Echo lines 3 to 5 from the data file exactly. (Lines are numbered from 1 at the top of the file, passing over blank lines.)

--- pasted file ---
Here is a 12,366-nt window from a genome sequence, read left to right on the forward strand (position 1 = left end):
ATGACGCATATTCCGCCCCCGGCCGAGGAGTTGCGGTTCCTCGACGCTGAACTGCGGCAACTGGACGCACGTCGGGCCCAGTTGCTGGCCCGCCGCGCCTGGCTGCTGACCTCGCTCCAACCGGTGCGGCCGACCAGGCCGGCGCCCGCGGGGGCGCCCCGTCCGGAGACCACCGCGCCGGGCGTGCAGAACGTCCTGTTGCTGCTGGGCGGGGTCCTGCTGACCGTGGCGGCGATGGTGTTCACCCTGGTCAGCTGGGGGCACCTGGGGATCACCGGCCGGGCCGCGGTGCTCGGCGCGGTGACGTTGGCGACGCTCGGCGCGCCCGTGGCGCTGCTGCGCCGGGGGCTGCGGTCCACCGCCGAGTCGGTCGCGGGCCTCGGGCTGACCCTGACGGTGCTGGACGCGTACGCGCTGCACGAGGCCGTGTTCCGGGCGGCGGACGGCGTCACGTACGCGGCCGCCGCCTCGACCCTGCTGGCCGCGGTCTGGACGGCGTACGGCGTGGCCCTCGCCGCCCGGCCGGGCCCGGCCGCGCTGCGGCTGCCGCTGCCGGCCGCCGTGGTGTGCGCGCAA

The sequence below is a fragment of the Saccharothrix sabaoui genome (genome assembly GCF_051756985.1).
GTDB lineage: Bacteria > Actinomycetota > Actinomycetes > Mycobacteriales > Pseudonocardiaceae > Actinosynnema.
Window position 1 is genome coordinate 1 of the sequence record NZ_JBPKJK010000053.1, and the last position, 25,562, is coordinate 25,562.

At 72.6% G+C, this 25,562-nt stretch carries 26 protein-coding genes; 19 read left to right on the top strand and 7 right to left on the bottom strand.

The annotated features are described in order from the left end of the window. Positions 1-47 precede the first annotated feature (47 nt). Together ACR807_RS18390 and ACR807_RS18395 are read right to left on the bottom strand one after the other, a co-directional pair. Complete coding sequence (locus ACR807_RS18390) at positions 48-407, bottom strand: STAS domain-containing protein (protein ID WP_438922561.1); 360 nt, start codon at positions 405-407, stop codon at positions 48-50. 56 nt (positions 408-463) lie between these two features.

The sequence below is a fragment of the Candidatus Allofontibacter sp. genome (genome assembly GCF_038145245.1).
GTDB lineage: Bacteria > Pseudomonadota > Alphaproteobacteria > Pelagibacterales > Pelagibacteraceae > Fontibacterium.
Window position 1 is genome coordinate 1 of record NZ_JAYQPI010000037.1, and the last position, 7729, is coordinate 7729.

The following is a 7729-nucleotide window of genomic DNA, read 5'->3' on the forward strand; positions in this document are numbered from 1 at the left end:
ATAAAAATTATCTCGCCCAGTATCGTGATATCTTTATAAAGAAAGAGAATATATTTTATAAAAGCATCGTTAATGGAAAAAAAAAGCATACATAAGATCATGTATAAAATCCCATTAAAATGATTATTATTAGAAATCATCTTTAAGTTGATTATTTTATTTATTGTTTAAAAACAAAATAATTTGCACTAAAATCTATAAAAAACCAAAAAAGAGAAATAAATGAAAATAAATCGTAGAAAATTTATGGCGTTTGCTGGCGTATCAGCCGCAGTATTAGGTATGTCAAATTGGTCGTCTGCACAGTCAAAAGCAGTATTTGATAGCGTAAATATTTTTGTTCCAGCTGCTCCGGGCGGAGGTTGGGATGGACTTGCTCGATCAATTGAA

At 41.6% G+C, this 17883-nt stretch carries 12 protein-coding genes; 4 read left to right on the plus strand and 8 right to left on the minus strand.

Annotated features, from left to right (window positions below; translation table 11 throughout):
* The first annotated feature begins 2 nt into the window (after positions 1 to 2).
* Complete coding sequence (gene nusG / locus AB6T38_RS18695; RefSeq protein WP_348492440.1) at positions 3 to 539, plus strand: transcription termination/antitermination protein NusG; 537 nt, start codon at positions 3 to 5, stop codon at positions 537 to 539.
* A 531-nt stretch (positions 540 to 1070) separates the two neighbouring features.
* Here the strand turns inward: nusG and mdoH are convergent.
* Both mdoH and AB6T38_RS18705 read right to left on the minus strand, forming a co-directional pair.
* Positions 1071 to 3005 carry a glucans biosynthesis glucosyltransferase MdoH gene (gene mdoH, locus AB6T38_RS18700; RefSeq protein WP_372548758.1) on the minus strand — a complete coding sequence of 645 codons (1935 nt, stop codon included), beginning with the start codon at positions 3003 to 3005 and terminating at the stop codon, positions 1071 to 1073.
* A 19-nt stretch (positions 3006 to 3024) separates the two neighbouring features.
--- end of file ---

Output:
The sequence below is a fragment of the Saccharothrix sabaoui genome (genome assembly GCF_051756985.1).
GTDB lineage: Bacteria > Actinomycetota > Actinomycetes > Mycobacteriales > Pseudonocardiaceae > Actinosynnema.
Window position 1 is genome coordinate 1 of the sequence record NZ_JBPKJK010000053.1, and the last position, 25,562, is coordinate 25,562.